The Written World

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Here’s something to keep you occupied over the weekend.  [Will there be a quiz? - Ed]  Possibly…  The BBC magazine has an short and interesting, but un-embeddable, audio slide-show of Melvyn Bragg’s Radio 4 five-parter, In Our Time: The Written World

The British Library has more online information about the texts and technology featured in each of the programmes.  From Chinese oracle bones, the oldest items in the library, to 17th and 18th Century news books, news pamphlets and newspapers.  As they say in their introduction

In this series of five In Our Time radio programmes Melvyn Bragg tells the story of the written word from its origins in the Middle East 6,000 years ago to the present day. He discovers how the technology of writing has developed: from the earliest clay tablets to paper, the printing press and beyond. 

By examining and discussing some of the most important surviving texts, Melvyn and his guests explain how this most powerful of inventions has enabled the dissemination of thought worldwide. Many of the key texts discussed here are in the British Library, and the programme features extensive interviews with our expert curators.

Each part is about 30minutes long and is still available, for now, as a downloadable podcast [14Mb each].  The BBC’s audio slide-show features the 15th Century Gutenberg Bible, courtesy of the moveable type printing press - arguably one of the greatest human innovations.  They also have images from the handwritten notebooks of Isaac Newton, dated 1661, when he was 18 years old.  Wondrous.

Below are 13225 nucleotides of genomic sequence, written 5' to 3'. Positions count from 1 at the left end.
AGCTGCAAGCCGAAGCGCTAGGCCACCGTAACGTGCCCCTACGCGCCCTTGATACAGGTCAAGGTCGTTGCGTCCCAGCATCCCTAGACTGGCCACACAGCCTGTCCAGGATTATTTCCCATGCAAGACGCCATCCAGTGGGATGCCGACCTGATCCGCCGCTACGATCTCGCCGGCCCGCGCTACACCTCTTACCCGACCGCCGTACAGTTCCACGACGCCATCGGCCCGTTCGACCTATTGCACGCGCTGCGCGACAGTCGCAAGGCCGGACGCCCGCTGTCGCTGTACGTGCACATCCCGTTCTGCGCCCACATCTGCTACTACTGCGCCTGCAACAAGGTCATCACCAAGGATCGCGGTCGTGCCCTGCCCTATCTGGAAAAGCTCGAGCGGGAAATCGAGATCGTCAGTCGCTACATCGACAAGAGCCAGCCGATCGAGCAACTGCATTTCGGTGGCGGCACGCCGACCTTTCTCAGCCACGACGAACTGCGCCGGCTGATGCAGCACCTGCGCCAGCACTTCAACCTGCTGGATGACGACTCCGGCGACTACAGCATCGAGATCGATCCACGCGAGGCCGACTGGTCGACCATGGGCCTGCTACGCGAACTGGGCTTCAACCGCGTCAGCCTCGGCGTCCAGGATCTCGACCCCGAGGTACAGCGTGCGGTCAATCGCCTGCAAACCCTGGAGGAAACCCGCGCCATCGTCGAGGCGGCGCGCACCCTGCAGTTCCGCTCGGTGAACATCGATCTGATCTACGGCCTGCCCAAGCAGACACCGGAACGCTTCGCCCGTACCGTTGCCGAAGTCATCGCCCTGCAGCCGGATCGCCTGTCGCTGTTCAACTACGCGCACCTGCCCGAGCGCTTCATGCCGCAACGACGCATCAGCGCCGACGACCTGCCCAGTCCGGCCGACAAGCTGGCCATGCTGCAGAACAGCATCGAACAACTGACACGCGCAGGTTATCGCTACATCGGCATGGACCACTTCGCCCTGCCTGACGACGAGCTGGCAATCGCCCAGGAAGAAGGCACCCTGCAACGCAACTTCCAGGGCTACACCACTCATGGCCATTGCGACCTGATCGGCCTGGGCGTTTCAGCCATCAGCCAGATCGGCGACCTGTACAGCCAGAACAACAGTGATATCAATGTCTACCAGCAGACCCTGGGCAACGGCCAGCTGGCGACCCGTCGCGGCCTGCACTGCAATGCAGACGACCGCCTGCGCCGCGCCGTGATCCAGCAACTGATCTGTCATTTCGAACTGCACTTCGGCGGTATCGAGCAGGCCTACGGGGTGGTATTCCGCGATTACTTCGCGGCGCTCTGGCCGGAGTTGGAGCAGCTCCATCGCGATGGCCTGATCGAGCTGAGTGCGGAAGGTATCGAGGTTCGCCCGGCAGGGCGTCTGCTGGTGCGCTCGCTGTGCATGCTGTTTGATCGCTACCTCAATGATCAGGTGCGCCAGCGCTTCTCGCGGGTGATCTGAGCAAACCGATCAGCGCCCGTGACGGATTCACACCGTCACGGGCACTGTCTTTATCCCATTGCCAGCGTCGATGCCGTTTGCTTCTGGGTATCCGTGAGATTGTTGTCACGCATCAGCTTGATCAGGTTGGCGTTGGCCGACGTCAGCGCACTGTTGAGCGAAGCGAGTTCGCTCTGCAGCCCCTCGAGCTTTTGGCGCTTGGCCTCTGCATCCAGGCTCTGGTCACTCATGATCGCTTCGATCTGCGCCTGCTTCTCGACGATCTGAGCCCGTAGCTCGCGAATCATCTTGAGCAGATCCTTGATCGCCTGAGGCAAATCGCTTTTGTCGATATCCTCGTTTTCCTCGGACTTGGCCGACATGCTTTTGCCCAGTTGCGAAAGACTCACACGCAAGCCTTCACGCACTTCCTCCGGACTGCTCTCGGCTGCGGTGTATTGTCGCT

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  • HeinzGuderian

    If the Gutenberg Bible is one of the greatest human innovations………….then Gawd elp us !!! :-(

  • Pete Baker

    Heinz

    Not the Gutenberg Bible. The moveable type printing press.

    But you knew that…

  • tuatha

    And yet, and yet… the first written documents, extant, were ledgers, bean counters for the temples & kings. Wotta sad start.
    Not forgetting that the first true :novel” (an utterly fictional time wasting diversion) was Feilding’s “tristam Shandy“.
    Wobblespear, eddas & mytholgoy were all embellishments of folk memory or pre-existing tropes.
    Now we’ve ‘advanced’ to Jackie Collins, Stephen King & Grisham.
    Gawd help us indeed.

  • The yokel

    As it says in the Good Book Pete, “caste not your pearls before swine”.
    Apart for that, I found the programmmes fascinating, and Mr Bragg almost bearable.

  • Matt

    Link no longer works, you can get the shows from http://www.badongo.com/file/26164695

  • Rory Carr

    Not forgetting that the first true :novel” (an utterly fictional time wasting diversion) was Feilding’s “tristam Shandy“.

    Given that Don Quixote Volume I was published in 1605 and Robinson Crusoe in 1719 and that The Life and Times of Tristram Shandy was written by Laurence Sterne (not “Feilding”, whoever he may have been), perhaps we should forget entirely what you wrote and most particularly discount your opinion that it is “an utterly fictional time wasting diversion”

    Henry Fielding, an English novelist, however did publish in 1749 a novel, The History of Tom Jones, a Foundling which most certainly (and happily) is “an utterly fictional time wasting diversion”, and all the more to be recommended for that.